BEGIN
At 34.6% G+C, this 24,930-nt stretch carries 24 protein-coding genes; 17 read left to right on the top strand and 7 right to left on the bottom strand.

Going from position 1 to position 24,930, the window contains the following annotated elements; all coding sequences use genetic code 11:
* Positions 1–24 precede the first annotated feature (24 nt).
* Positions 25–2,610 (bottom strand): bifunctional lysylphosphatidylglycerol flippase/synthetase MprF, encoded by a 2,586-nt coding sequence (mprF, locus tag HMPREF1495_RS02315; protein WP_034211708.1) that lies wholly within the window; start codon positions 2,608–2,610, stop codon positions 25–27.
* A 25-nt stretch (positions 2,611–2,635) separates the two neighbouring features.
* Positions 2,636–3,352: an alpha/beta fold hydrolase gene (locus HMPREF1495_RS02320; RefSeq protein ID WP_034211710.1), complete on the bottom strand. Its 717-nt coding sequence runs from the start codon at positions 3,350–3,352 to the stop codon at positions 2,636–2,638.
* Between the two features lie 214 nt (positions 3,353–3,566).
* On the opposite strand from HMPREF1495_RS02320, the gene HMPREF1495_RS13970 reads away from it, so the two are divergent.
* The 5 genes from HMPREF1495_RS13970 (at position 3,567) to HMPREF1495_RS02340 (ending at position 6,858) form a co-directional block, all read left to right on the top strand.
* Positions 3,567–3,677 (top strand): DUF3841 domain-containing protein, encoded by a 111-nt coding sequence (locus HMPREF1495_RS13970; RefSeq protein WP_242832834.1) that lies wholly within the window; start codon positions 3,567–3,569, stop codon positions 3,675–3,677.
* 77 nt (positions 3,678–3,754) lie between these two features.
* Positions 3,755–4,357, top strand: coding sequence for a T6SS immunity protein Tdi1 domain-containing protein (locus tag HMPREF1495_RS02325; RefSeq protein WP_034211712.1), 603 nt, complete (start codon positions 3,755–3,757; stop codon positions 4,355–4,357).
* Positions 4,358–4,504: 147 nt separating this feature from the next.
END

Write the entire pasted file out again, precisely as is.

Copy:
At 34.6% G+C, this 24,930-nt stretch carries 24 protein-coding genes; 17 read left to right on the top strand and 7 right to left on the bottom strand.

Going from position 1 to position 24,930, the window contains the following annotated elements; all coding sequences use genetic code 11:
* Positions 1–24 precede the first annotated feature (24 nt).
* Positions 25–2,610 (bottom strand): bifunctional lysylphosphatidylglycerol flippase/synthetase MprF, encoded by a 2,586-nt coding sequence (mprF, locus tag HMPREF1495_RS02315; protein WP_034211708.1) that lies wholly within the window; start codon positions 2,608–2,610, stop codon positions 25–27.
* A 25-nt stretch (positions 2,611–2,635) separates the two neighbouring features.
* Positions 2,636–3,352: an alpha/beta fold hydrolase gene (locus HMPREF1495_RS02320; RefSeq protein ID WP_034211710.1), complete on the bottom strand. Its 717-nt coding sequence runs from the start codon at positions 3,350–3,352 to the stop codon at positions 2,636–2,638.
* Between the two features lie 214 nt (positions 3,353–3,566).
* On the opposite strand from HMPREF1495_RS02320, the gene HMPREF1495_RS13970 reads away from it, so the two are divergent.
* The 5 genes from HMPREF1495_RS13970 (at position 3,567) to HMPREF1495_RS02340 (ending at position 6,858) form a co-directional block, all read left to right on the top strand.
* Positions 3,567–3,677 (top strand): DUF3841 domain-containing protein, encoded by a 111-nt coding sequence (locus HMPREF1495_RS13970; RefSeq protein WP_242832834.1) that lies wholly within the window; start codon positions 3,567–3,569, stop codon positions 3,675–3,677.
* 77 nt (positions 3,678–3,754) lie between these two features.
* Positions 3,755–4,357, top strand: coding sequence for a T6SS immunity protein Tdi1 domain-containing protein (locus tag HMPREF1495_RS02325; RefSeq protein WP_034211712.1), 603 nt, complete (start codon positions 3,755–3,757; stop codon positions 4,355–4,357).
* Positions 4,358–4,504: 147 nt separating this feature from the next.